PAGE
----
Neuron Culture

My article on Mirror Neurons

My Scientific American Mind article on mirror neurons is out, and includes some amusing and apt photographs and art. Mirror neurons, as the story explains, are motor neurons that fire not only when we perform an action (like reaching for an apple) but when we see someone else perform an action — or even, as it turns out, when we read, think, or hear about someone performing that action. This mechanism, discovered about a decade ago, seems to underlie much motor, social, and even cultural learning.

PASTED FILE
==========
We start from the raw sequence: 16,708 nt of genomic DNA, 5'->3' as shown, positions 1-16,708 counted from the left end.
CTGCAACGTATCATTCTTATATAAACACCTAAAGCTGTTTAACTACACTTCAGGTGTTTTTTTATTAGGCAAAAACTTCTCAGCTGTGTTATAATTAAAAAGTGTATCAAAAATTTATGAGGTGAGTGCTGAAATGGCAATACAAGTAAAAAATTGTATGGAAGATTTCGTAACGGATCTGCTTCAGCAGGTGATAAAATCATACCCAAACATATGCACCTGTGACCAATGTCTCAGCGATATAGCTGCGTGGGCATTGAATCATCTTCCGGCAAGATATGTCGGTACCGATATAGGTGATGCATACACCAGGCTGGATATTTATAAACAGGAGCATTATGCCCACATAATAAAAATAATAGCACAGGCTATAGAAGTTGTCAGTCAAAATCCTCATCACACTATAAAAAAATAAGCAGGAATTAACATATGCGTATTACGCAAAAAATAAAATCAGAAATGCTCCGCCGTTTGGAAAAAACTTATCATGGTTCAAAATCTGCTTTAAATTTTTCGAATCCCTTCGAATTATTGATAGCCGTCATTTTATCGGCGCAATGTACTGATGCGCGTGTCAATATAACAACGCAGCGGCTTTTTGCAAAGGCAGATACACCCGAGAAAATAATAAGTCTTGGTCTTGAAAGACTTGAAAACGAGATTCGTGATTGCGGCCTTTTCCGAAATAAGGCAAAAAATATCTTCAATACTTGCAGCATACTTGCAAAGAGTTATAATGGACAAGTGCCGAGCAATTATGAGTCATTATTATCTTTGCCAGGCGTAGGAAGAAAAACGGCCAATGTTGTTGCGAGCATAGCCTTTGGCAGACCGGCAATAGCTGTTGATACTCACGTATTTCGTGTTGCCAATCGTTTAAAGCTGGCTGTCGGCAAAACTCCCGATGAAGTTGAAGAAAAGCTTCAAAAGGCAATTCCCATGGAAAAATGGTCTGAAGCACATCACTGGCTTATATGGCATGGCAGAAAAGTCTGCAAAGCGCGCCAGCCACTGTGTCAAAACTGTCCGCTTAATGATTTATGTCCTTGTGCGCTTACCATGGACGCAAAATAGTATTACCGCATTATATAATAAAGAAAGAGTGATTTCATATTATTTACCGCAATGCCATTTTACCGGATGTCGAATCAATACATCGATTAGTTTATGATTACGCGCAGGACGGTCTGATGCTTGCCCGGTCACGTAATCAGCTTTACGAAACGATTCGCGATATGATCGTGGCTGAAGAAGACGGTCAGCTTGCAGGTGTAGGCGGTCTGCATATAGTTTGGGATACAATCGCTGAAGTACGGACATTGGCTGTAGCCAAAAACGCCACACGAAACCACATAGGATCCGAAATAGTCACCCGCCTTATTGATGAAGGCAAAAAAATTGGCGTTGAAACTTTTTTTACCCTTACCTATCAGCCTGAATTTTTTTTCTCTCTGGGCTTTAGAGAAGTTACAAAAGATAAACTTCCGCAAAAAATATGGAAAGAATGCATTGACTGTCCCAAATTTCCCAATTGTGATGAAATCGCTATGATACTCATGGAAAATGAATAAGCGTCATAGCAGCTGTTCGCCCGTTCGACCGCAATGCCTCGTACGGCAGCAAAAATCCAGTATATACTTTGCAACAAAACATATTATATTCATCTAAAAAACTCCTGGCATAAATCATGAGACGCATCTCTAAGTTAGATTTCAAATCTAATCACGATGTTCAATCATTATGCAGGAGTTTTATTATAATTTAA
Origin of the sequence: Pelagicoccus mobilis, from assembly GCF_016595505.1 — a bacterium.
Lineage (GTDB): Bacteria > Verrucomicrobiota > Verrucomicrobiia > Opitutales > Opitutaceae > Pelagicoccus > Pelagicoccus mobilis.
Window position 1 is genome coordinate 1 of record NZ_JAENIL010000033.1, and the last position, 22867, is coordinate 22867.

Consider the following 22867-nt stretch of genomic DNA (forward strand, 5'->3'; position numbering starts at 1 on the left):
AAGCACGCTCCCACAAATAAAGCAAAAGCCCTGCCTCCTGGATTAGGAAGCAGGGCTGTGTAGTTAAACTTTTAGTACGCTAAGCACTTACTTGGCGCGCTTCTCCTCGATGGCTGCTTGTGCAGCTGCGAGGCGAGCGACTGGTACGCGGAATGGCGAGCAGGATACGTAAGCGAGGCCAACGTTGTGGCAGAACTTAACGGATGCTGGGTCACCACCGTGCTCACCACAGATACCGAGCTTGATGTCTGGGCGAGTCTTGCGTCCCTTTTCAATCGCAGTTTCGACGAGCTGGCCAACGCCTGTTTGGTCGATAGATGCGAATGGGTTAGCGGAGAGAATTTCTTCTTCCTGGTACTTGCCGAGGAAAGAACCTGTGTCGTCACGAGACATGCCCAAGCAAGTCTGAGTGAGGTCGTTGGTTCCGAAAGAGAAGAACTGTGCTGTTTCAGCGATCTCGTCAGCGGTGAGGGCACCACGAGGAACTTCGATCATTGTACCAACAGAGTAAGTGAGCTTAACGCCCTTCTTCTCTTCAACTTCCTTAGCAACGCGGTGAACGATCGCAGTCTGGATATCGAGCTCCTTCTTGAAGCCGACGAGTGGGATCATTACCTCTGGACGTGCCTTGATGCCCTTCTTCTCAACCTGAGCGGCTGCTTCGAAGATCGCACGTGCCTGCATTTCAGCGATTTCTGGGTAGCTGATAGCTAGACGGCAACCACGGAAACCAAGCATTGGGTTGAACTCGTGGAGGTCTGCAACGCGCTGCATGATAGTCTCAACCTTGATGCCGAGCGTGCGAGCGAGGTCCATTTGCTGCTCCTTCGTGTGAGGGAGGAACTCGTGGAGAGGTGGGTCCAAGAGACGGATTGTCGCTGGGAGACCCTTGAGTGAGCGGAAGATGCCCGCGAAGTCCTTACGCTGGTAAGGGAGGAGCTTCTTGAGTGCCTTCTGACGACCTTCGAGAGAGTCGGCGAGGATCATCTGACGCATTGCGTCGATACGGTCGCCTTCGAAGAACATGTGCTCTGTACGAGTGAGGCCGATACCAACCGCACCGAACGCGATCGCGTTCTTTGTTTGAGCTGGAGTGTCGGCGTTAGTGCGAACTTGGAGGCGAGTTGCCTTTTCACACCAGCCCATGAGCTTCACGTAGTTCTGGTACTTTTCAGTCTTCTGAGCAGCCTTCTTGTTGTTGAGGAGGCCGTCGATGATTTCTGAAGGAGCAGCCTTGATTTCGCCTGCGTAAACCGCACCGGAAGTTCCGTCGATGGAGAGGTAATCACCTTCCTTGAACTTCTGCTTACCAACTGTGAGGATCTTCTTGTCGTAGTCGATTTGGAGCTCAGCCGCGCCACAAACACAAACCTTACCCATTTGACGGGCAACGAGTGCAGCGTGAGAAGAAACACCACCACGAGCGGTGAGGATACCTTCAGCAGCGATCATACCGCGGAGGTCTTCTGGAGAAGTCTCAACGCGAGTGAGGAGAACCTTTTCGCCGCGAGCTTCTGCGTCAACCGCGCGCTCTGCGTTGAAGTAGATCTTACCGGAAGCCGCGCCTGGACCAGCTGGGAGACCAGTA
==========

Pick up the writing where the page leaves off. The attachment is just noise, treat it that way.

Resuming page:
You can read the story here or buy the digital version online via Scientific American Mind.

Comments

  1. #1 Rachel
    August 25, 2006

    David,
    I am currently running a research experiment investigating the effect of parkinson’s on sufferers’ ability to judge weights effectively. Mirror neurons are a vital part of my explaining the data I have received. As I am only just 17 I have been finding it very difficult to get my head around the journal articles explaining the relevance of mirror neurons in this study and thus present my findings appropriately. Having understood bits and bobs of my experiment I lacked the fluency to explain it by means of a write up. You article re-introduced me to the functions and relevance of mirror neurons in a style that would have surely fired my MN’s… Thanks!